IAC and AC have a different type of compressor and though different functionality. According to the reviewed established test procedure, IACs are currently tested at fixed compressor speeds. To achieve that, the current test standards allow IAC manufacturer to lock the compressor speed for a desired rated capacity. This could be done by setting the parameters of the unit on each of the targeted capacity tests. This requires an allowed intervention of the manufacturer when testing these units which opens the procedure to interference. The EU and Canada are working on other test methods to prevent this intervention, in the meanwhile using a third-party certification body such as ECC proved to be an efficient method to perform the test while guaranteeing the minimum required intervention of the manufacturer.


[1]     Grand View Research, “Air Conditioning Systems Market Size, Share & Trends Analysis Report by Type (Unitary, Rooftop, PTAC), By Technology (Inverter, Non-inverter), By End-use, By Region, And Segment Forecasts, 2021 - 2028,” 2021. Accessed: Apr. 01, 2022. [Online]. Available:,share%20of%2065.6%25%20in%202020.

[2]     Ankur Sharma, “Room air conditioners Focus shifting to inverters,” Motilal Oswal, Apr. 2017. (accessed Apr. 01, 2022).

[3]     S. Mavuri, “Testing inverter type air conditioners for field performance,” Ecolibrium, pp. 44–49, 2014, [Online]. Available:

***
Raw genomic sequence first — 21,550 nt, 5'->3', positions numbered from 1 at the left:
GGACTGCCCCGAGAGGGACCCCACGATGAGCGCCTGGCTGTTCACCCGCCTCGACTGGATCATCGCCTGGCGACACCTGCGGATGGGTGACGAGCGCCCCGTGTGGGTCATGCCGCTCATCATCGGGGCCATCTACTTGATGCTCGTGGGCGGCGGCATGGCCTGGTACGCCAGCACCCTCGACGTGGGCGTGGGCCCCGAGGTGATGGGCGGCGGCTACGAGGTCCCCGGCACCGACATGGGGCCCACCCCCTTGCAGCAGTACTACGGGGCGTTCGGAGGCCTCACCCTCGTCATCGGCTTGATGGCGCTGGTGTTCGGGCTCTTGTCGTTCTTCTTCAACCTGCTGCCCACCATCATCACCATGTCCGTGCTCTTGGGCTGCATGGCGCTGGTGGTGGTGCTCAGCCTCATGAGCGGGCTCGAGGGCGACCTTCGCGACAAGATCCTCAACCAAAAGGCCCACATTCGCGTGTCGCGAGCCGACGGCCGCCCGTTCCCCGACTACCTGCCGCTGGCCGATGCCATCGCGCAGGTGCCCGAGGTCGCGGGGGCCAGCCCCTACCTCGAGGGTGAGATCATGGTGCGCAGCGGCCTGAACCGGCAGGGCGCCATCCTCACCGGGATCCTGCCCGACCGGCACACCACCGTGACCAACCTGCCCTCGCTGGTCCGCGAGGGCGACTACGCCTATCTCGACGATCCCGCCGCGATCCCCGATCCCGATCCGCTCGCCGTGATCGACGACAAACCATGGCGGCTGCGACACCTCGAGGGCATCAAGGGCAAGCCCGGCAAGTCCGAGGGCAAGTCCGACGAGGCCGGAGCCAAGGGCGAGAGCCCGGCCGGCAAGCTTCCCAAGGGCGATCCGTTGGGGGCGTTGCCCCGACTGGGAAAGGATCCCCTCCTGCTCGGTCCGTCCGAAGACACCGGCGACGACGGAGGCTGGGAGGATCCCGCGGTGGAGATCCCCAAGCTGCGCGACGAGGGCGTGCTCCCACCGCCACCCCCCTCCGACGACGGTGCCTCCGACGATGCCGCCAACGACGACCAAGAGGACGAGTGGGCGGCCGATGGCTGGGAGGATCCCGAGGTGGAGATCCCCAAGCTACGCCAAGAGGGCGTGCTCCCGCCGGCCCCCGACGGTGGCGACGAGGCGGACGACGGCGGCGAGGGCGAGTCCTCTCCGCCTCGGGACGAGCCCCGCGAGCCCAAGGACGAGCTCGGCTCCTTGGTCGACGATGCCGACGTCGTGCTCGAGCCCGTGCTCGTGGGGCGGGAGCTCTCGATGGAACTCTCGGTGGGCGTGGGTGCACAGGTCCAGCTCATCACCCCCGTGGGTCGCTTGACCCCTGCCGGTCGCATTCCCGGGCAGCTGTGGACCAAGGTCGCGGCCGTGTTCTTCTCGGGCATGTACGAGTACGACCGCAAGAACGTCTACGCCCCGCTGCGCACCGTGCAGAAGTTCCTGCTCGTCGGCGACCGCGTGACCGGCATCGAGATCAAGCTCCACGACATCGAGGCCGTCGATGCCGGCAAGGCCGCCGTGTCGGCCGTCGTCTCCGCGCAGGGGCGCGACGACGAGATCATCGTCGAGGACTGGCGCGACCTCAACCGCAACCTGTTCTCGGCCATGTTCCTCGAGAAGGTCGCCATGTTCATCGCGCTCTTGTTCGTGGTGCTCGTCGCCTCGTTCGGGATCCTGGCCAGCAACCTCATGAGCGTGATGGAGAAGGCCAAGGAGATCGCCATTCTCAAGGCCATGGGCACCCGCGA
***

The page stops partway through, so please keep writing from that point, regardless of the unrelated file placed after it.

[4]     H. Hui, Y. Ding, and M. Zheng, “Equivalent Modeling of Inverter Air Conditioners for Providing Frequency Regulation Service,” IEEE Transactions on Industrial Electronics, vol. 66, no. 2, pp. 1413–1423, Feb. 2019, doi: 10.1109/TIE.2018.2831192.

[5]     S. Mavuri, “Field Behaviour of Inverter Air Conditioners Effect on Seasonal Performance,” I nternational Journal of Application or Innovation in Engineering & M anagement (I JAI EM ), vol. 4, no. 8, Aug. 2015, [Online]. Available:

[6]     A. Almogbel, F. Alkasmoul, Z. Aldawsari, J. Alsulami, and A. Alsuwailem, “Comparison of energy consumption between non-inverter and inverter-type air conditioner in Saudi Arabia,” Energy Transitions, vol. 4, no. 2, pp. 191–197, Dec. 2020, doi: 10.1007/s41825-020-00033-y.

[7]     G. Du, S. Zhou, Y. Zhou, and X. Liu, “ScienceDirect ScienceDirect Design of Performance Testing System for HVAC Based on Enthalpy Difference Method,” Procedia Engineering, vol. 205, pp. 2156–2163, 2017, doi: 10.1016/j.proeng.2017.10.035.

[8]     R. Carmichael, S. Widder, N. Baker, and J. Dewitt, “Domestic Air Conditioner Test Standards and Harmonization,” Washington, Mar. 2020.

[9]     “AC | Eurovent Certita Certification.” (accessed Apr. 04, 2022).

[10]   “Eurovent Certita Certification.” (accessed Apr. 04, 2022).

[11]   “Technologies | Daikin Reefer.” (accessed Apr. 01, 2022).

[12]   ISO 5151:2017 Non-ducted air conditioners and heat pumps – Testing and rating for performance.

[13]   EN 14511 :2018 Air conditioners, liquid chilling packages and heat pumps for space heating and cooling and process chillers, with electrically driven compressors.

[14]   EN 14815 :2018 Air conditioners, liquid chilling packages and heat pumps, with electrically driven compressors, for space heating and cooling - Testing and rating at part load conditions and calculation of seasonal performance.

Ali Nour EddinePages 51 - 55